Experience is forged in such painful defeats

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After an hour of near complete silence on the drive from Aughrim back to Dublin, my wife-to-be turned to me and asked: “Do you still get upset if Leitrim lose?”

After an hour of near complete silence on the drive from Aughrim back to Dublin, my wife-to-be turned to me and asked: “Do you still get upset if Leitrim lose?”

This Sporting Life - Colin Regan

Having only met in the aftermath of the injury that pretty much ended my playing career, Maggie didn’t have to witness the Dante-esque suffering brought on by some of the most painful defeats I experienced in the Green and Gold of Leitrim.

Sport holds zero significance in her house; music is their drug and a much less damaging one it appears to be - no broken bones, no gut-wrenching disappointments, and an everlasting avenue through which to channels one’s blues.

I tried to explain to Maggie why I was literally sick to my stomach. It wasn’t that the lads had lost, this was just one battle in a campaign set to last for years under the current general I hope. It was the nature of the defeat.

Psychological victories (not moral ones) are as important for any young team as those on the scoreboard and as I ran the Wicklow game over and over in my head, I felt my stomach getting tighter and tighter. This one was going to hurt the lads, make no mistake.

But as with all life’s experiences, defeat in itself – regardless of its nature – isn’t what defines you. It’s how you respond to it. And I saw plenty in Sunday’s performance to suggest this team and management set-up are willing and able to learn from their mistakes and grow

In the grander scheme of things, Shane Ward will have been pleased with some of the individual efforts and the team performance that his side showed for periods of the game.

In the first half, a game plan was very evident and the withdrawal of Danny Beck as a sweeper in the first half worked doubly to stifle Wicklow’s attacking space while allowing Leitrim exploit theirs through a two-man full forward line of Donal Wrynne and Ciaran Gilheany. Many more fledgling Leitrim footballers got 70 minutes of valuable national league experience under their belts.

In the minute detail, there were many instances of excellence. There were also many errors especially as the pressure grew. Errors in themselves are not failures. For a team at this stage of its development they offer great opportunity to learn and to make sure the same mistakes do not happen again. The lads will have been devastated to have let a nine point lead slip.

The great effort, team work and precision executed in the opening 30 minutes of the first half revealed the level of performance the side are capable of reaching. However, some relaxation set in, as often happens when a sizeable lead builds up, and Wicklow reeled off four points before half-time that won them the game.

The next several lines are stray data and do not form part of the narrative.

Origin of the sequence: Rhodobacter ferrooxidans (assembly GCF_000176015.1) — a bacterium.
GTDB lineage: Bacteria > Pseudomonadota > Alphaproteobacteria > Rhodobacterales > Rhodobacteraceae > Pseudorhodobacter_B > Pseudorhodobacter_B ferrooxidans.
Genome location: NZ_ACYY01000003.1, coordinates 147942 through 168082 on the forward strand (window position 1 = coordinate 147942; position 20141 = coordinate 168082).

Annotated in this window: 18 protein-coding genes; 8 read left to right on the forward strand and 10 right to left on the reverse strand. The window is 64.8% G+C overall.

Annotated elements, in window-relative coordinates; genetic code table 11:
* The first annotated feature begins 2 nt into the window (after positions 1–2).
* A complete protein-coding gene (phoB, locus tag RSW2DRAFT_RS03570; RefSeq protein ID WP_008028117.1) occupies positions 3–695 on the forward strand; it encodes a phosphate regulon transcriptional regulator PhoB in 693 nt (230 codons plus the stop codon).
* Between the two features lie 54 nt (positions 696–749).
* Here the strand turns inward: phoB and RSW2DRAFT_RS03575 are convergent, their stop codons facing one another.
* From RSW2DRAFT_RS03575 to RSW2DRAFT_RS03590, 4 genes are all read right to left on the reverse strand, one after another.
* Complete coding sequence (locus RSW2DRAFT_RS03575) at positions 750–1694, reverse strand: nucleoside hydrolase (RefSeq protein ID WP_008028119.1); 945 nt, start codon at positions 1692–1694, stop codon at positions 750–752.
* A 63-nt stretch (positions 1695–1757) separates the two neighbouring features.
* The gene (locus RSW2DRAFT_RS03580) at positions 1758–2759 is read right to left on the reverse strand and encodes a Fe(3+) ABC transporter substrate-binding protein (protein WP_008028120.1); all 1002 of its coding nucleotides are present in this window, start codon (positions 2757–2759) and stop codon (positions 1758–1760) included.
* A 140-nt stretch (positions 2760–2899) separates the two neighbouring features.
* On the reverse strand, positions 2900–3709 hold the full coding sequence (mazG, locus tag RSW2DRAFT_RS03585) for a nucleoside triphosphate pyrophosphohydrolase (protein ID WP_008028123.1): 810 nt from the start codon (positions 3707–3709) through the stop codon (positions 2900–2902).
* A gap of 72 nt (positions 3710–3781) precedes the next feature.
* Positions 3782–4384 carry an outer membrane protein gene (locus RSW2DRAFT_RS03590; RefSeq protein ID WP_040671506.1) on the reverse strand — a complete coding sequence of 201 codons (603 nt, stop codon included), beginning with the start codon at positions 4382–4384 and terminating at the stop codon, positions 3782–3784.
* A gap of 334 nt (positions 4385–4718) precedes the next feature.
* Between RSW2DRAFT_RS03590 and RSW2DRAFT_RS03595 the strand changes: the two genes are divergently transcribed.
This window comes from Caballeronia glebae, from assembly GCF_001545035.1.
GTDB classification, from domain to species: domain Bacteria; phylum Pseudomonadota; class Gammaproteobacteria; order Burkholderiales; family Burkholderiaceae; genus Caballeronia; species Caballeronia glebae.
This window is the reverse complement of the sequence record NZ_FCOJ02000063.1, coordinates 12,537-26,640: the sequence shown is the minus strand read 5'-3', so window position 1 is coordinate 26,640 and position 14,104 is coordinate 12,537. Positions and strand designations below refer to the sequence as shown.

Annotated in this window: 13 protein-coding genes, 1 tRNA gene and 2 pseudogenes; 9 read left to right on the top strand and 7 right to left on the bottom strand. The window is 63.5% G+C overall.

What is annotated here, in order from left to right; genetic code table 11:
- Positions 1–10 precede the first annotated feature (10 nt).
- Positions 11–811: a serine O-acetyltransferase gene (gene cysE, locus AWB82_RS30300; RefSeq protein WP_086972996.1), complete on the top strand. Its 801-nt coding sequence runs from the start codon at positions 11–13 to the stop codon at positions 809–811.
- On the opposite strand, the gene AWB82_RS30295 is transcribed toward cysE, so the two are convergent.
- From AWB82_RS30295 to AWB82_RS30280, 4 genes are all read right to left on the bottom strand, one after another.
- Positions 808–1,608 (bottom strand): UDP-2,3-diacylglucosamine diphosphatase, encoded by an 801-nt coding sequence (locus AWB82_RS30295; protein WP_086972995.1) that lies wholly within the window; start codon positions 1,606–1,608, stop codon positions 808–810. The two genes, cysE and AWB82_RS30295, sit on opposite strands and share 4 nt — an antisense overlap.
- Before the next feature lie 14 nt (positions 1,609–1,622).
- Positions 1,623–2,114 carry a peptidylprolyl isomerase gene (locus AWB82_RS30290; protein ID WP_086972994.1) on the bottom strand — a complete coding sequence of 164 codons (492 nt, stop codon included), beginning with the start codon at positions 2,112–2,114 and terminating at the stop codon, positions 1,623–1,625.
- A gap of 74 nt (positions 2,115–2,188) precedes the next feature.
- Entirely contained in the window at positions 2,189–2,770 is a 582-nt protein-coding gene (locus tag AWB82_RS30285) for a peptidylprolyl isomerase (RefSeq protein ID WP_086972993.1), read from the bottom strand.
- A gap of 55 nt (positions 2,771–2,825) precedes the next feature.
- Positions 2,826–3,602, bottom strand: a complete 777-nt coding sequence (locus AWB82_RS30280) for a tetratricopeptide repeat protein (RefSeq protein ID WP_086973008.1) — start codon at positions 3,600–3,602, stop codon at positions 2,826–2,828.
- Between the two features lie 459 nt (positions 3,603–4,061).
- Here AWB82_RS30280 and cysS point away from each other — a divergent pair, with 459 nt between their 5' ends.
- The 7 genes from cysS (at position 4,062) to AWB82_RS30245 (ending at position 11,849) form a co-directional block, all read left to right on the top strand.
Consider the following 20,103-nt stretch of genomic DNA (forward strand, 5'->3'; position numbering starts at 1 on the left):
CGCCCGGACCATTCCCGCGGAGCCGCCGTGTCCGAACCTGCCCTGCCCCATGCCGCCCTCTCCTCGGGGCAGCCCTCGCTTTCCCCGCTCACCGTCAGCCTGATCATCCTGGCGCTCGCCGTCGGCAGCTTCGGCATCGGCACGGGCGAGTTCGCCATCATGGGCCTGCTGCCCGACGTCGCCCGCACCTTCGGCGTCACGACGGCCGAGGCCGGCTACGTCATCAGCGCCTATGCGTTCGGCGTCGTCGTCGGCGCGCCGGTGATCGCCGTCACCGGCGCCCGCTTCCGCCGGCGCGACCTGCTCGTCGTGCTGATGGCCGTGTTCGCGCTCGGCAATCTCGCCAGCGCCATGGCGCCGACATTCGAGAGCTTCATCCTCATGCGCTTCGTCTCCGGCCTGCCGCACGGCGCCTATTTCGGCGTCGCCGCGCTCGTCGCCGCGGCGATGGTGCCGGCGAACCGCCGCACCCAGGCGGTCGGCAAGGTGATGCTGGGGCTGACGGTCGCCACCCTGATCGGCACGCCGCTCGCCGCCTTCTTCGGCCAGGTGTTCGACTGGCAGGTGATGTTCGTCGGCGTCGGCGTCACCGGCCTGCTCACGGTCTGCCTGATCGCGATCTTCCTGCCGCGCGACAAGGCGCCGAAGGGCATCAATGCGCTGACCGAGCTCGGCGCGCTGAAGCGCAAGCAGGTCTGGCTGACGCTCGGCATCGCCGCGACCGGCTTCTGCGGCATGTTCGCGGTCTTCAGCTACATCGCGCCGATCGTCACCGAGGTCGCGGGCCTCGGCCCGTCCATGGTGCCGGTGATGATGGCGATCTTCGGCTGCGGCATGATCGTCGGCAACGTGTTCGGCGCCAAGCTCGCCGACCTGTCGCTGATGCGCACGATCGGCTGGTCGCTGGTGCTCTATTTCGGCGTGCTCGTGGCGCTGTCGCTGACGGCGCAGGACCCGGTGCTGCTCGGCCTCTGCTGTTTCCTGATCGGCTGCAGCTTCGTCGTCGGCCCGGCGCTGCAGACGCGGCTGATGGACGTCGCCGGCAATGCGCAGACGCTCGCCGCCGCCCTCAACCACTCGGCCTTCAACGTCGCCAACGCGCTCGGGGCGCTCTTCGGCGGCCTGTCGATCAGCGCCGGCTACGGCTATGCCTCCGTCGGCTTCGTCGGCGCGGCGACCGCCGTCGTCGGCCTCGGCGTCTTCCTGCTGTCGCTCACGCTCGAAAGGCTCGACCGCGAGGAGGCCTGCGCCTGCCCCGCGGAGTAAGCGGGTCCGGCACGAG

There are two elements to every game – that which you can control and that which you can’t. Leitrim couldn’t prevent Wicklow upping their game. They could control their response to that change however. In the second half, Leitrim showed Wicklow they were not at the same level of concentration as they were in the first period.

This was due to a combination of physical and mental fatigue, heightened by the fear that they were in danger of losing a large lead. You can’t show your opponents any such manifestations.

Twice Leitrim had a free kick over-turned for taking too long in its execution. The problem was that Kevin Conlon, who was on the ball, did not have any options when he looked up. In the second instance too many of Kevin’s team mates failed to pick up on the body language he was exhibiting – that the free was too far out for an effort at goal and he wanted to play it short.

I fully appreciate everyone was seeking a few seconds respite to catch their breath but you don’t get that opportunity in senior inter-football. Not everyone at the same time anyway. At least two players needed to make themselves available. Everyone on a county team must be a leader.

With greater experience the side would have appreciated the need to break Wicklow’s momentum and a prolonged break in play could have been manufactured.

In the last few minutes, the lads showed themselves to have more in their tanks than they thought they had. When Wicklow took the lead, Leitrim reacted collectively and upped their game. Where the mind goes the body will follow. They pulled one back and created four chances to level.

It was unfortunate they didn’t take one of them and no blame can be placed on those who took the shots.

They took the responsibility on; you miss every shot you don’t take. But every single ball leading up to that final denouement plays its part too. Therein lies the crux of the story.

Liatroim abú.